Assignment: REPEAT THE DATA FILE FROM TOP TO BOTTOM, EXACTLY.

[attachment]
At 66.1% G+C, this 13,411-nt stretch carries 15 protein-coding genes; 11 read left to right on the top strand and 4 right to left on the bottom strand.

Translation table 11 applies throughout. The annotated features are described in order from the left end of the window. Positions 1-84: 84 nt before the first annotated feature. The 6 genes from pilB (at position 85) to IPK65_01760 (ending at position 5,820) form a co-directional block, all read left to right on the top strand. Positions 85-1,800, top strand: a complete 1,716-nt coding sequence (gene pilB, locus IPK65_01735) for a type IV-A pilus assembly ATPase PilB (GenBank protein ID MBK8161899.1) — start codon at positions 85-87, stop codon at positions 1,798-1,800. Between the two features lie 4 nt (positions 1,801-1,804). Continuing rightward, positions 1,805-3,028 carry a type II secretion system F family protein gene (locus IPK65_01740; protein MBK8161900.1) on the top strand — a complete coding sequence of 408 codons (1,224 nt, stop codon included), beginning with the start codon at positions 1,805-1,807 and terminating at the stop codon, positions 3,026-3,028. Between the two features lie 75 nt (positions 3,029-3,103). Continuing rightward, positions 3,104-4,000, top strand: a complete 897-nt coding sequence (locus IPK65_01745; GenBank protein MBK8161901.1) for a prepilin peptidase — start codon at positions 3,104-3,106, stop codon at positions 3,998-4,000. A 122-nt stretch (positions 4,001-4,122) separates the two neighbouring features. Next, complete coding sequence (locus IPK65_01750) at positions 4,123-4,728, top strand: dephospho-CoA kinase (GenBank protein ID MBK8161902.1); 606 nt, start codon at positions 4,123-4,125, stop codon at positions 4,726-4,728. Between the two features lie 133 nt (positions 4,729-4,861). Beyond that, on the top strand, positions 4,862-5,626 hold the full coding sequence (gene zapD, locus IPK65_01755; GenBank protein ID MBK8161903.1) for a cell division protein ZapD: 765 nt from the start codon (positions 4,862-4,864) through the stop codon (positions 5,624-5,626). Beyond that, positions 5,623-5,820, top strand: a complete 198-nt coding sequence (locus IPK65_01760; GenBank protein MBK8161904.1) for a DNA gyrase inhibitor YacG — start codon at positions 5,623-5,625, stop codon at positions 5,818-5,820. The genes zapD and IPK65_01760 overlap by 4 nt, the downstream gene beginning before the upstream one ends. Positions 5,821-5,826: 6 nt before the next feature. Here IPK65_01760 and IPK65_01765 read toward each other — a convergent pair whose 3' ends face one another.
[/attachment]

At 66.1% G+C, this 13,411-nt stretch carries 15 protein-coding genes; 11 read left to right on the top strand and 4 right to left on the bottom strand.

Translation table 11 applies throughout. The annotated features are described in order from the left end of the window. Positions 1-84: 84 nt before the first annotated feature. The 6 genes from pilB (at position 85) to IPK65_01760 (ending at position 5,820) form a co-directional block, all read left to right on the top strand. Positions 85-1,800, top strand: a complete 1,716-nt coding sequence (gene pilB, locus IPK65_01735) for a type IV-A pilus assembly ATPase PilB (GenBank protein ID MBK8161899.1) — start codon at positions 85-87, stop codon at positions 1,798-1,800. Between the two features lie 4 nt (positions 1,801-1,804). Continuing rightward, positions 1,805-3,028 carry a type II secretion system F family protein gene (locus IPK65_01740; protein MBK8161900.1) on the top strand — a complete coding sequence of 408 codons (1,224 nt, stop codon included), beginning with the start codon at positions 1,805-1,807 and terminating at the stop codon, positions 3,026-3,028. Between the two features lie 75 nt (positions 3,029-3,103). Continuing rightward, positions 3,104-4,000, top strand: a complete 897-nt coding sequence (locus IPK65_01745; GenBank protein MBK8161901.1) for a prepilin peptidase — start codon at positions 3,104-3,106, stop codon at positions 3,998-4,000. A 122-nt stretch (positions 4,001-4,122) separates the two neighbouring features. Next, complete coding sequence (locus IPK65_01750) at positions 4,123-4,728, top strand: dephospho-CoA kinase (GenBank protein ID MBK8161902.1); 606 nt, start codon at positions 4,123-4,125, stop codon at positions 4,726-4,728. Between the two features lie 133 nt (positions 4,729-4,861). Beyond that, on the top strand, positions 4,862-5,626 hold the full coding sequence (gene zapD, locus IPK65_01755; GenBank protein ID MBK8161903.1) for a cell division protein ZapD: 765 nt from the start codon (positions 4,862-4,864) through the stop codon (positions 5,624-5,626). Beyond that, positions 5,623-5,820, top strand: a complete 198-nt coding sequence (locus IPK65_01760; GenBank protein MBK8161904.1) for a DNA gyrase inhibitor YacG — start codon at positions 5,623-5,625, stop codon at positions 5,818-5,820. The genes zapD and IPK65_01760 overlap by 4 nt, the downstream gene beginning before the upstream one ends. Positions 5,821-5,826: 6 nt before the next feature. Here IPK65_01760 and IPK65_01765 read toward each other — a convergent pair whose 3' ends face one another.